This can also be performed on the floor, parallel bars and balance beam. Lunge - A position of the body where the legs are spread apart on the ground and the front leg is bent and the back leg is straight. The arms are generally above the head. Mixed grip - A term used to describe the grip of the hands on the uneven parallel bars and horizontal bar when one hand is in the forward grip position and the other hand is in the reverse hand grip position.

Mount - The entry onto apparatuses like the balance beam, parallel bars, uneven parallel bars, horizontal bars and pommel horse. It is also used to describe the first element in a gymnastics routine. Gymnasts spend many hours developing a routine that is suitable to the music as well as choosing a piece of music that will best fit the gymnast and her routine. Needle scale - An arabesque performed on the floor and balance beam where the body is lowered while the hands are touching the toes, floor or balance beam.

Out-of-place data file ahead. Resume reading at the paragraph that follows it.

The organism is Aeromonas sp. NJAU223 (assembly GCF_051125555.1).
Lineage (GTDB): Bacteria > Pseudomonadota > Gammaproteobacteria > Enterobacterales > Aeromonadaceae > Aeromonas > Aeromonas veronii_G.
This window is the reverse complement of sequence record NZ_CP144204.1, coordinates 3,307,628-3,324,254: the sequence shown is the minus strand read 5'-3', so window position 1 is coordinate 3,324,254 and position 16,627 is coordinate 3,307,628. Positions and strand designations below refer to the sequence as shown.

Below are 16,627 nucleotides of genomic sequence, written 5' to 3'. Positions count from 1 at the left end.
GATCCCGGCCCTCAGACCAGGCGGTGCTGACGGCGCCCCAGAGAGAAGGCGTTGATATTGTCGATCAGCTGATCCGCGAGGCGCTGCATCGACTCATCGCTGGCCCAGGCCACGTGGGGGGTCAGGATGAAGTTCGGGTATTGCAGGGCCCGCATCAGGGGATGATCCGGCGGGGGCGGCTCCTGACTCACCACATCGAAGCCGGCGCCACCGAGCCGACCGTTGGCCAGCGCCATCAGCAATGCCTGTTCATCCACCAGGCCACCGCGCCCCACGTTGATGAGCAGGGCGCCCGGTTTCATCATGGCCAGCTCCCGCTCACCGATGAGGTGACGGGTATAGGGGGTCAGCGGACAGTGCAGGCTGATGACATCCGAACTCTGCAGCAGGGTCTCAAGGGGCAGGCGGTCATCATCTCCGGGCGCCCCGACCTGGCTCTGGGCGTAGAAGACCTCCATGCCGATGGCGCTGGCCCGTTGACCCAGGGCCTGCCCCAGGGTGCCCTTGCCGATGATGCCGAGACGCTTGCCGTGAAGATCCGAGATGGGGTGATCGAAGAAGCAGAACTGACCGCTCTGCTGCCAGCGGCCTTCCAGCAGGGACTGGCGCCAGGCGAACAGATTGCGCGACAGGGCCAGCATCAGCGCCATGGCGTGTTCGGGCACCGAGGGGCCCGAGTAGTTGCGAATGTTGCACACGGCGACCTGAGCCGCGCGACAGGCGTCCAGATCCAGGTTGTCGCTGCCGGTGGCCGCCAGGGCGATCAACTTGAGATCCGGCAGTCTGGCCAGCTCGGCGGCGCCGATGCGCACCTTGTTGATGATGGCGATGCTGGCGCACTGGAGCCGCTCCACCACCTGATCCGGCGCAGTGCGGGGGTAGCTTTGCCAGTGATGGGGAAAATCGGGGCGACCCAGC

One leg remains planted on the floor or balance beam while the other leg is elevated up to the ceiling. Olympic order - The competition order for international competition, decided by FIG. The order for women: The order for men: The order for rhythmic gymnastics: Optionals - A category of gymnastics competition where the gymnasts and coaches create their own routines with individual skills and the required elements that are determined by the International Federation of Gymnastics FIG.

Optional gymnasts are ranked higher than compulsory gymnasts. Overshoot - A release move from the high bar to the low bar.

The gymnast starts on the high bar, swings up and over the low bar, does a half twist and catches the low bar. P-bars - Nickname for the parallel bars.